Beware of Employment Agencies and Executive Recruiters!

If you understand a recruiter's role, the process of writing a cover letter will be easier to understand. Recruiters are hired to fill their clients' employment needs. Most of the time, recruiters' fees are paid by the employers; occasionally, the job hunter will pay. Before you submit your resume, you need to verify who is paying the fees to ensure there are no misunderstandings regarding payment for services. When writing a letter to a recruiter, you must clearly state how you can be of assistance to one of their clients, not to the agency.  Employment agencies and executive recruiters work for their clients. Please note that recruiters do not work for you!

For many unemployed job seekers, agencies can be an excellent way to search for employment. They assume it will be easy for a recruiter to connect them with an employer looking for someone with their qualifications. The truth is that it is unlikely that the recruiter will have a client with an immediate opening for a candidate with your qualifications. They may need someone in a few weeks or months; you need to keep your hopes up when there are delays.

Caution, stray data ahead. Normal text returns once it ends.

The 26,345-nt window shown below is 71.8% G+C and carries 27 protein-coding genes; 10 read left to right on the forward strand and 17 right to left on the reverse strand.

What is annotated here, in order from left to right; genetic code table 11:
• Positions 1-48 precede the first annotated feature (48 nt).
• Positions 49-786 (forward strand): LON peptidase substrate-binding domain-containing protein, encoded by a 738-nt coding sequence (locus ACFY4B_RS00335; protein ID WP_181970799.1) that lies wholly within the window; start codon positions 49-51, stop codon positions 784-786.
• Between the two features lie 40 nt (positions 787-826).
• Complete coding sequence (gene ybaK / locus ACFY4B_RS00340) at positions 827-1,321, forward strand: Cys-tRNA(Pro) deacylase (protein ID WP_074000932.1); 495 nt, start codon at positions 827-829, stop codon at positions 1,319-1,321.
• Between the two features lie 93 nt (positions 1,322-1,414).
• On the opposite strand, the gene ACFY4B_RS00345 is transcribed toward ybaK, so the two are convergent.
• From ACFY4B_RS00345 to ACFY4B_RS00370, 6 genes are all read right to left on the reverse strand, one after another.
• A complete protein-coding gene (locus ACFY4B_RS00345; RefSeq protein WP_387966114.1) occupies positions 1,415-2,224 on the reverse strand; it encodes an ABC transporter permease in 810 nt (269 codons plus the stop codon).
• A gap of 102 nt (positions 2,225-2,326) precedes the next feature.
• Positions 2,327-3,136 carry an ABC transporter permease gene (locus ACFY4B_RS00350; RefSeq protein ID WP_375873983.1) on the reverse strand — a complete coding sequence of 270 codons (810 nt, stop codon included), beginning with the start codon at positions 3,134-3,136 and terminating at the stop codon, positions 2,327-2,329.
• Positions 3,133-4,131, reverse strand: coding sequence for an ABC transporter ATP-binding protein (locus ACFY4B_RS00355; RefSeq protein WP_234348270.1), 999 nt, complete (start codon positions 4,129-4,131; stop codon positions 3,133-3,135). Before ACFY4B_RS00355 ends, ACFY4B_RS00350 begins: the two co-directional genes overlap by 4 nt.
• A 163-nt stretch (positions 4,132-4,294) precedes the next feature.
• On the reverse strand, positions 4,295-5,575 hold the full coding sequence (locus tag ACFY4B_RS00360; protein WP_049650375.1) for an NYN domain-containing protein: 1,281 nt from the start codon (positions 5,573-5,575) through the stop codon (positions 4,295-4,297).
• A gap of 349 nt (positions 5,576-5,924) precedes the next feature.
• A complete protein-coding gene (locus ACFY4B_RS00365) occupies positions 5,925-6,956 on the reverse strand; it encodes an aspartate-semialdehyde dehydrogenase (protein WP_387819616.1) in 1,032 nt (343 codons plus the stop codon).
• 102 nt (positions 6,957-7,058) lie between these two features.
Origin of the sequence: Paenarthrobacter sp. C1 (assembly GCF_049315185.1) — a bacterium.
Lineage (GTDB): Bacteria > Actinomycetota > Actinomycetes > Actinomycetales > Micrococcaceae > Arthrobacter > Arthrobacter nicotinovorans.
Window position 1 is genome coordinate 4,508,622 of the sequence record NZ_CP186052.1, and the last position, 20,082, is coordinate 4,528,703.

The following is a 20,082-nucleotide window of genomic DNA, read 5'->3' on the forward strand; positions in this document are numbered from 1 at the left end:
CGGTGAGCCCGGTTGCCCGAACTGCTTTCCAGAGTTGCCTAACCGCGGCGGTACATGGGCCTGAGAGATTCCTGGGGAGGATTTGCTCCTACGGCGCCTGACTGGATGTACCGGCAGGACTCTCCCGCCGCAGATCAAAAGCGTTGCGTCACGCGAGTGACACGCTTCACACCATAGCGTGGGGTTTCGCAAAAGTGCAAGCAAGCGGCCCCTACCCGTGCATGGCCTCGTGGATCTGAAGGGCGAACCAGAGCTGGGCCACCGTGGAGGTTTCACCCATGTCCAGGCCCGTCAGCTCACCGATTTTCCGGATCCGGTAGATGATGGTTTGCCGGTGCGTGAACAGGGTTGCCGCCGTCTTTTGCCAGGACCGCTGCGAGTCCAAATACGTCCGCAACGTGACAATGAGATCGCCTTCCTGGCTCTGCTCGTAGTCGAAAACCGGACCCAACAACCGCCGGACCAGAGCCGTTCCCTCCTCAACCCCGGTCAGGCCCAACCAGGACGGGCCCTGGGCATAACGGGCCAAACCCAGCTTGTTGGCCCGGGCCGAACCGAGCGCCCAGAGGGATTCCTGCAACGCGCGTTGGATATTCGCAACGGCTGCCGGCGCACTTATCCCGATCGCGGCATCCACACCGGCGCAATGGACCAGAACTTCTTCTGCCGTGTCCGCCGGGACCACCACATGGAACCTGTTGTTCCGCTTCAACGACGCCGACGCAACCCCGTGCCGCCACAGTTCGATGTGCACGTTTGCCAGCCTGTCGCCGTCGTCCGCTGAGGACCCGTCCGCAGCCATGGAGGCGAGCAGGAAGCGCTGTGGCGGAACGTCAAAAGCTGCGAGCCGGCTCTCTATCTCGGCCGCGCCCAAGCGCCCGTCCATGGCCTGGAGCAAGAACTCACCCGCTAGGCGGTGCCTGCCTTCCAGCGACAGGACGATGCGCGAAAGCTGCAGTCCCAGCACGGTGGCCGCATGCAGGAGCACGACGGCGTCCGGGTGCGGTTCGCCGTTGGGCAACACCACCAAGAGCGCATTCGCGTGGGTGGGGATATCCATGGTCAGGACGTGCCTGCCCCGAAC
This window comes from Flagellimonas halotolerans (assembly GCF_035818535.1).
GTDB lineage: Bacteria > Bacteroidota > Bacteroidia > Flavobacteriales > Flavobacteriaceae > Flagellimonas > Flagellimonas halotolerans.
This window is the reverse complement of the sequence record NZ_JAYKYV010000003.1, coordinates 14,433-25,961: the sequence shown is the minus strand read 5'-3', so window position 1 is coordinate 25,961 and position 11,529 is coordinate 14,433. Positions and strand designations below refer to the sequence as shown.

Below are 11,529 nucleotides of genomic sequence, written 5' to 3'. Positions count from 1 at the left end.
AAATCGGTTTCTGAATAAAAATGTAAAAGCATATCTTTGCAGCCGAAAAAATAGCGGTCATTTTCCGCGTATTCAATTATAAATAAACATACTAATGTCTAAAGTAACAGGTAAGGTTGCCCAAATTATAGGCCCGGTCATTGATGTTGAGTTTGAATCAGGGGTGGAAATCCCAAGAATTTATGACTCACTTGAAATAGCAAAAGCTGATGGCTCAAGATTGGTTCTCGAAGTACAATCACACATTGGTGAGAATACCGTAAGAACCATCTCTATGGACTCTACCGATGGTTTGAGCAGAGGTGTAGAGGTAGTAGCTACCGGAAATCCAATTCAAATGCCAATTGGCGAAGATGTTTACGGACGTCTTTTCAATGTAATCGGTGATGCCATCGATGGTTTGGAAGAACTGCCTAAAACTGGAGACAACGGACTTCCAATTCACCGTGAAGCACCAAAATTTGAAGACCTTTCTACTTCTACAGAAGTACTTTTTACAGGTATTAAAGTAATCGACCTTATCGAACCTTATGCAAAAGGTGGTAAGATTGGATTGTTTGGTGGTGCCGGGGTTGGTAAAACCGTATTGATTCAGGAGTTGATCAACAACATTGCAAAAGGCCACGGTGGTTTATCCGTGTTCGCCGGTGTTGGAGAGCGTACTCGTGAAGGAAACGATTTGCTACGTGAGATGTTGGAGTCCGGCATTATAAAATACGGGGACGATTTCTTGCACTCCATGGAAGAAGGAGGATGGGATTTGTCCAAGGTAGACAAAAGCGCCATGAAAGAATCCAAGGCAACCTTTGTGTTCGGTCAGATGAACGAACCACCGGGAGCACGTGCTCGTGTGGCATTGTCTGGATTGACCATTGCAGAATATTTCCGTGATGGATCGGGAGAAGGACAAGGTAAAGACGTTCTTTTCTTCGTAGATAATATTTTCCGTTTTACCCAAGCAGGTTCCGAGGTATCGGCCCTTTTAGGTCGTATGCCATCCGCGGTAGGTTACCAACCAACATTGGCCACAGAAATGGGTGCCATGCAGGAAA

If you take the time to research a number of employment agencies, you might locate one that specializes in your occupation; it is always worth sending your resume to an agency that matches your needs. Many agencies specialize in specific career fields, such as accounting, legal, sales/marketing, finance, and engineering. There are also agencies that specialize in federal or state/provincial employment and the private sector. Furthermore, employment firms fall into many different categories, such as executive recruiters, mid-level recruiters, professional employment agencies, temporary professional agencies, and traditional employment agencies.

It is important to realize that agencies seek candidates for either long-term employment or temporary work. They are of limited value to those changing careers because they give little attention to job seekers who do not have the most marketable skills. Career changers have no past performance in the position they are looking to secure, and, most of the time, recruiters are not willing to concentrate on this type of candidate.

A powerful resume = job interviews = job offers!

 

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